A couple of young American volunteers were preparing the evening meal. On hand were several of the long-term residents as well. They included a man of Scottish / Irish descent affectionately nicknamed Whiskers. Usage of this moniker had become so ubiquitous that I rarely heard anyone refer to him by his Christian name of Richard. I understood he was from Boston. A speech impediment made him difficult to comprehend and yet his sociability shone through. He took me firmly under his wing during the initial phase of my stay in the community.

To aid my settling in process he chaperoned me on walks around the Lower East Side and Bowery neighbourhoods, tendering me food and drink as we went. The house doubled as a soup kitchen four mornings a week and during the frenetic serving period Whiskers habitually manned the downstairs side door, though which those who had eaten their meals went on their way.

Though aware of the film’s reputation I would not sit down to watch Godfrey Reggio’s Koyaanisqatsi till many years after its 1983 release. I was amazed when I did to recognise none other than Whiskers in the homeless figure seen shuffling toward the camera near the end of a particularly elegiac sequence in the last quarter of the movie. The trademark facial hair was in place. He looked younger but decidedly worse for wear than the man I came to know. He is on screen for a matter of seconds as he shambles, pauses briefly to check the small change in his right hand and shuffles on.

Reggio’s film is a meditation upon lives out of balance, or the search for less fractious ways of living, as the translation of the Hopi Indian title into English makes clear. It warmed the heart to realise Whiskers’ life, as the pictorial evidence glaringly portrayed, was one sadly unbalanced life that regained track and equilibrium. And that this occurred all thanks to a loving, accepting community of dedicated people. Later, as I discovered from my own experience, he would demonstrate to others the love and care he received.

Homeless people, the marginalised in general, were no different to anyone else.

They could even star in movies!

Whiskers was a movie star!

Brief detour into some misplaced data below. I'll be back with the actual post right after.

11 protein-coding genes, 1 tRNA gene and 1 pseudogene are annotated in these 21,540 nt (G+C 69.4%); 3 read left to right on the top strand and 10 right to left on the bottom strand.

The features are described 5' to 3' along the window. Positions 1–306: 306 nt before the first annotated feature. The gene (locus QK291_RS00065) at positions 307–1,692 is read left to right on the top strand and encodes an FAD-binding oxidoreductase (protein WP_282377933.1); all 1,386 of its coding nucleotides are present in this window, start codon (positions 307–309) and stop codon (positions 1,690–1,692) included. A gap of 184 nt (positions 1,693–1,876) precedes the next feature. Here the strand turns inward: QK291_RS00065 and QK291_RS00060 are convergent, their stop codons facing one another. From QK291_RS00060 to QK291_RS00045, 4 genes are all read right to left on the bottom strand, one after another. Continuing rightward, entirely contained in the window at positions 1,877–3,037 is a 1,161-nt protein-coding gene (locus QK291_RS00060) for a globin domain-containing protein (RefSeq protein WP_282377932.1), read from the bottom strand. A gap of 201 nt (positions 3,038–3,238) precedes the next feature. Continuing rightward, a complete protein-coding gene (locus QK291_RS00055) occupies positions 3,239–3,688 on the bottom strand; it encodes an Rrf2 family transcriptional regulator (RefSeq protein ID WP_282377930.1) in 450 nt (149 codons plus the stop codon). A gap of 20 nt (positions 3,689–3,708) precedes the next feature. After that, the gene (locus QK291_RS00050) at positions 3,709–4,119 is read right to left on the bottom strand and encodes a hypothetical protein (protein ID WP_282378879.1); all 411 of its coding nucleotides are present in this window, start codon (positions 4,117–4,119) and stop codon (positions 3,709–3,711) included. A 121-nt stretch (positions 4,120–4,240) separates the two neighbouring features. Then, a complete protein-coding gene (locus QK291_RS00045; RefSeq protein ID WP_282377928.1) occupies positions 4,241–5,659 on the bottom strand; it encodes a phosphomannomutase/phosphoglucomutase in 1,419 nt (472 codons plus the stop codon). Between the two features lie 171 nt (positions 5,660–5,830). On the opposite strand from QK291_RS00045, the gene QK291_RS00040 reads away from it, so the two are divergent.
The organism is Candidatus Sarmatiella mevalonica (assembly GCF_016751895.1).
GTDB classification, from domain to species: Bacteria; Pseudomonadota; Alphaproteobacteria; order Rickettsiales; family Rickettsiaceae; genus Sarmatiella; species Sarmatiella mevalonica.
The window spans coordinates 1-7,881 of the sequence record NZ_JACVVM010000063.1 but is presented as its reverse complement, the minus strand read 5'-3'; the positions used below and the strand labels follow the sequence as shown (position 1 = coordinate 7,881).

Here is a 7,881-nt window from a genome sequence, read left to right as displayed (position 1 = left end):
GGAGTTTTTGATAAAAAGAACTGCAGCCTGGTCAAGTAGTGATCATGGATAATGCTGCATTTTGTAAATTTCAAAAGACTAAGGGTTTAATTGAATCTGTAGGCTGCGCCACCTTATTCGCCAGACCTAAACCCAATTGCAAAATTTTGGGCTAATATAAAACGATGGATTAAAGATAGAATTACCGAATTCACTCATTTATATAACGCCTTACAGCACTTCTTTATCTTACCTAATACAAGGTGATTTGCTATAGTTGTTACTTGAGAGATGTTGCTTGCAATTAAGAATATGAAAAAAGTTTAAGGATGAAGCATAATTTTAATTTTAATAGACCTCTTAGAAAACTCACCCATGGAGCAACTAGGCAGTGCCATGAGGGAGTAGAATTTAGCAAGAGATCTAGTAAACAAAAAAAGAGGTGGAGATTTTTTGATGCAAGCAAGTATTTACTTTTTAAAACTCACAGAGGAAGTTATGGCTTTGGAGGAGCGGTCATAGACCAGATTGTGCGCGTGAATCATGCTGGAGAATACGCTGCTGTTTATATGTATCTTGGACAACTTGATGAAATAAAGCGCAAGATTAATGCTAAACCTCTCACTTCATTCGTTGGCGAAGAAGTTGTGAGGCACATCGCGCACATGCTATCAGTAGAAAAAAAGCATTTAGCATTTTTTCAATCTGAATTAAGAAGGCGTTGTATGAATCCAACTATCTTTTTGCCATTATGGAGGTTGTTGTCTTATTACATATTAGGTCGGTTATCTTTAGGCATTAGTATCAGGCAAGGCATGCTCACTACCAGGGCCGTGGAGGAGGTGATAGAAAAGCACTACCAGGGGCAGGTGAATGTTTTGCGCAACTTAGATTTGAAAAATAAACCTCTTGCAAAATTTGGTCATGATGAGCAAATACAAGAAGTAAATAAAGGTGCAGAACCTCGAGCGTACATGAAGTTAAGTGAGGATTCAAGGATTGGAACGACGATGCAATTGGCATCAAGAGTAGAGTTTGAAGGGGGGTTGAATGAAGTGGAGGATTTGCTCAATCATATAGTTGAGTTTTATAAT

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Autobiography of a Yogi – Seventy Years

The following describes my encounter with Autobiography of a Yogi and is excerpted from From a Caregiver’s Point of View (https://www.smashwords.com/books/view/428823). This coming December will mark the 70th anniversary of the first publication of Yogananda’s book:

A visit I made to an intentional community in Assisi, Italy at the end of 1988 was notable for various reasons, principally a fortuitous discovery made partway through a period of silence one evening. I was passing the time browsing a collection of books in a room that doubled as a common room and library. People read or relaxed in there undisturbed. One particular tome bore a cover familiar to me from past random browsings in theosophical bookshops in and around Melbourne. Interestingly enough, given my interest in Eastern spirituality, I had never leafed through the book.

The passages I went on to read set off alarm bells. I made sure to commit the title and author’s name to memory, so I would be able to consult it again in future. Three months later, hunkered down in a library elsewhere in Europe, I transcribed an excerpt of two or three pages, one that for me contained stellar insights.

Several months would pass before I read Autobiography of a Yogi from cover to cover, but the experience added weight to that first impact. The book posited truths on every page. I never doubted that for a second. And yet it was anything but a humourless, stodgy read. How timely this encounter at the stage I had reached on a spiritual quest that had lasted years.